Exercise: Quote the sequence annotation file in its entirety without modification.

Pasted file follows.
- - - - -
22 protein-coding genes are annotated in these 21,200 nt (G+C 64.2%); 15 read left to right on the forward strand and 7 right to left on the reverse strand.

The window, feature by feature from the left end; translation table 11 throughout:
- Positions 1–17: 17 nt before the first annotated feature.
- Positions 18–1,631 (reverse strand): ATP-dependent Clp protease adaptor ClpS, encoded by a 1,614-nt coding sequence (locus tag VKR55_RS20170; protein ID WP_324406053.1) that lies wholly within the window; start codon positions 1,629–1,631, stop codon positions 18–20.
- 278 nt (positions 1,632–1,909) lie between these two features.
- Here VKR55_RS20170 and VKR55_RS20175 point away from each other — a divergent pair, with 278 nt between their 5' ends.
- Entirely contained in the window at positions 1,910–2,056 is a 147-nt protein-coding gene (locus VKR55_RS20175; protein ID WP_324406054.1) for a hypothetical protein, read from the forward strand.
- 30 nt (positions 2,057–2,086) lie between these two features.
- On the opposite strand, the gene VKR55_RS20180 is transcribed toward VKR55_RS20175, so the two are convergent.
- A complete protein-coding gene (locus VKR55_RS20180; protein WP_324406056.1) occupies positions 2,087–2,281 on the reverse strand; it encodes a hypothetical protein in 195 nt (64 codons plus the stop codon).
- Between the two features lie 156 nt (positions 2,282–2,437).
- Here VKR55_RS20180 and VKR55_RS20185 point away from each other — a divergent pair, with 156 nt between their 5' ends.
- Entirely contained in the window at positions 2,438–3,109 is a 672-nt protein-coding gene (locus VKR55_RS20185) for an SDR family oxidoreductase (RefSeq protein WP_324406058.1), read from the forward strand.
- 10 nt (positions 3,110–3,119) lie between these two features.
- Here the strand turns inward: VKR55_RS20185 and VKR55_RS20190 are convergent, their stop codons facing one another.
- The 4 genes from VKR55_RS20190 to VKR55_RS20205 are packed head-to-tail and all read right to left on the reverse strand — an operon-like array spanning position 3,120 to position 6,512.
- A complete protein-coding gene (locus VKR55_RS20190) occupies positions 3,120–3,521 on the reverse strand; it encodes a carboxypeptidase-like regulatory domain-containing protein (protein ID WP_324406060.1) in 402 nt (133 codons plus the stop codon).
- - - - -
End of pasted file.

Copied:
22 protein-coding genes are annotated in these 21,200 nt (G+C 64.2%); 15 read left to right on the forward strand and 7 right to left on the reverse strand.

The window, feature by feature from the left end; translation table 11 throughout:
- Positions 1–17: 17 nt before the first annotated feature.
- Positions 18–1,631 (reverse strand): ATP-dependent Clp protease adaptor ClpS, encoded by a 1,614-nt coding sequence (locus tag VKR55_RS20170; protein ID WP_324406053.1) that lies wholly within the window; start codon positions 1,629–1,631, stop codon positions 18–20.
- 278 nt (positions 1,632–1,909) lie between these two features.
- Here VKR55_RS20170 and VKR55_RS20175 point away from each other — a divergent pair, with 278 nt between their 5' ends.
- Entirely contained in the window at positions 1,910–2,056 is a 147-nt protein-coding gene (locus VKR55_RS20175; protein ID WP_324406054.1) for a hypothetical protein, read from the forward strand.
- 30 nt (positions 2,057–2,086) lie between these two features.
- On the opposite strand, the gene VKR55_RS20180 is transcribed toward VKR55_RS20175, so the two are convergent.
- A complete protein-coding gene (locus VKR55_RS20180; protein WP_324406056.1) occupies positions 2,087–2,281 on the reverse strand; it encodes a hypothetical protein in 195 nt (64 codons plus the stop codon).
- Between the two features lie 156 nt (positions 2,282–2,437).
- Here VKR55_RS20180 and VKR55_RS20185 point away from each other — a divergent pair, with 156 nt between their 5' ends.
- Entirely contained in the window at positions 2,438–3,109 is a 672-nt protein-coding gene (locus VKR55_RS20185) for an SDR family oxidoreductase (RefSeq protein WP_324406058.1), read from the forward strand.
- 10 nt (positions 3,110–3,119) lie between these two features.
- Here the strand turns inward: VKR55_RS20185 and VKR55_RS20190 are convergent, their stop codons facing one another.
- The 4 genes from VKR55_RS20190 to VKR55_RS20205 are packed head-to-tail and all read right to left on the reverse strand — an operon-like array spanning position 3,120 to position 6,512.
- A complete protein-coding gene (locus VKR55_RS20190) occupies positions 3,120–3,521 on the reverse strand; it encodes a carboxypeptidase-like regulatory domain-containing protein (protein ID WP_324406060.1) in 402 nt (133 codons plus the stop codon).